“Wake up, buddy. You okay?” “Auntie Em! Auntie Em!” Homer’s VR came online, smiling. “I guess we got’em.” I snorted with relief. “And their little dog, too.” Homer steepled his fingers in a properly evil mastermindish pose. “All their base are belong to us.”
Bob Johansson has just sold his software company and is looking forward to a life of leisure. There are places to go, books to read, and movies to watch. So it’s a little unfair when he gets himself killed crossing the street.
Bob wakes up a century later to find that corpsicles have been declared to be without rights, and he is now the property of the state. He has been uploaded into computer hardware and is slated to be the controlling AI in an interstellar probe looking for habitable planets. The stakes are high: no less than the first claim to entire worlds. If he declines the honor, he’ll be switched off, and they’ll try again with someone else. If he accepts, he becomes a prime target. There are at least three other countries trying to get their own probes launched first, and they play dirty.
The safest place for Bob is in space, heading away from Earth at top speed. Or so he thinks. Because the universe is full of nasties, and trespassers make them mad – very mad.
- 4 out of 5 stars
- Kindle Edition
- 304 pages
- Published September 20th 2016 by World builders Press
- Original Title
- We Are Legion (We Are Bob)
- Edition Language English
- Series Bobiverse #1
Oh my heavens. Bob. Bob might be my spirit animal. You will have to pardon me if I am late for the Bobverse party. This story has been on my TBR forever, but a good friend recommended this as a palette cleanser from all the heavy reading I have been doing lately, I bumped it up. It was the perfect bit of science fiction fun I needed to reset myself. Even better, I downloaded the audible version of this story and listened to it in tandem with reading the book. I am so glad I did. The voice acting rivals Hitchhikers Guide to the Galaxy for how much it laughed. I am a connoisseur of the snark.
The story follows Bob Johansson as he is reveling in selling his tech company and be set up for life. What does he do with his newfound wealth? He signs a contract to have his head cryogenically frozen. It sounds like a stretch, but the author Dennis E. Taylor made it work. He sells the idea. Bob is at once a like-able character. He and his employees, whom he treats as a family, are sitting around laughing and showing support for Bob who just got out of a bad breakup. He mentions the cryogenics thing, and everyone laughs. As they should, it seems like such an absurd thing to do. Later, Bob is crossing the street and bam! Bob gets hit by a car and instantly killed. He wakes up disoriented, looking for his body. Bob’s conscience has been turned into software and downloaded into a computer!
What follows is light science fiction fun. It involves enemies from other countries, duplication, 3D printing, colonization, and the human race. I laughed out loud many times reading this. Especially with the voice acting from the audiobook. This story lends itself to different voices. There are many, many Bob’s by the end of it. You need to be able to differentiate easily, and even though the writing does help with the differentiation, voice changes from the audiobook speaker help a lot.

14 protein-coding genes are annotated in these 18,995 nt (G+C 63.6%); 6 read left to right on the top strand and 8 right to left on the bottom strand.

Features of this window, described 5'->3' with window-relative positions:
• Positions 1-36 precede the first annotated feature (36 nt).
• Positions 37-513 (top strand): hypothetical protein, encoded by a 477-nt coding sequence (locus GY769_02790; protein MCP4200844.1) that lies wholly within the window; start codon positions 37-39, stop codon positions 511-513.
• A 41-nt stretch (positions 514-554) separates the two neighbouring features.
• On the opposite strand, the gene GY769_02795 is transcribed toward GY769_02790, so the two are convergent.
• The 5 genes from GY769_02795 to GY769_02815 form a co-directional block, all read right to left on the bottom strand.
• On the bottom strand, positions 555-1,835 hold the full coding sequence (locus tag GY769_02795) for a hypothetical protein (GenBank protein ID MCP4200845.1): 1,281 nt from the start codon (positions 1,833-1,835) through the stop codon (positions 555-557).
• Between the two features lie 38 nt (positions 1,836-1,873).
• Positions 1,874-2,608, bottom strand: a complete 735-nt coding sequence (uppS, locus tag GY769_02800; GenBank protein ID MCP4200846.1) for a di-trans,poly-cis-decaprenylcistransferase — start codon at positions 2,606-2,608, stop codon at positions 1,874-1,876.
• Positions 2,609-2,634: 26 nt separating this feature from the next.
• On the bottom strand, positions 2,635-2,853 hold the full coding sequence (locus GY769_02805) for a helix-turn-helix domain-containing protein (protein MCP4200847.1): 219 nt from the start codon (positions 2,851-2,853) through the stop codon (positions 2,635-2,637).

My only quibble with this story is it is a bit fragmented. There are so many Bob’s and all their adventures that it can be hard to keep up with who is who and who is doing what. But this small quibble and did not keep me from enjoying the book, far from it. Check this story of the many Bob’s for they are Legion and are coming to save the universe.
How do you think AI is portrayed in books?
Could AI be benevolent? Most of the time it is coming to take out the human race.
I purchased a copy from Amazon.
About the Author – Dennis E. Taylor
I am a retired computer programmer, an enthusiastic snowboarder, and an inveterate science fiction reader.
And, apparently, an author now. Did not see that coming.
This sounds like an fun, light sci-fi! Thanks for sharing your thoughts; I’d love to pick this up.
1) How do you think AI is portrayed in books?
Most books with AIs that I’ve read do a pretty good job of depicting them as interesting, standalone characters or at least using them to effectively place a mirror in front of humanity.
2) Could AI be benevolent? Most of the time it is coming to take out the human race.
In a nutshell, yes they can be. Essentially, AIs learn from humans so if an AI is only ever exposed to benevolent human actions, it will pick up on that.
Ohh that is a fantastic point. AI learns from humans, it’s benevlonce or otherwise is in direct correslation with what it sees. That would be an interesting angle for a story.
I really enjoyed this trilogy, although I agree that it got a little tough to keep track of everything. The early stages of the first book were my favorite, as Bob adjusted to his new situation.
I think I need a diagram. Although the voices helped a lot. I don’t think I could adjust that easy. He took it all in stride, or maybe that was because his freak out feature was turned off.
I would love to be able to turn off my freak out feature…
Right! I have xanex for that. It almost works. Freak out is always simmer under the surface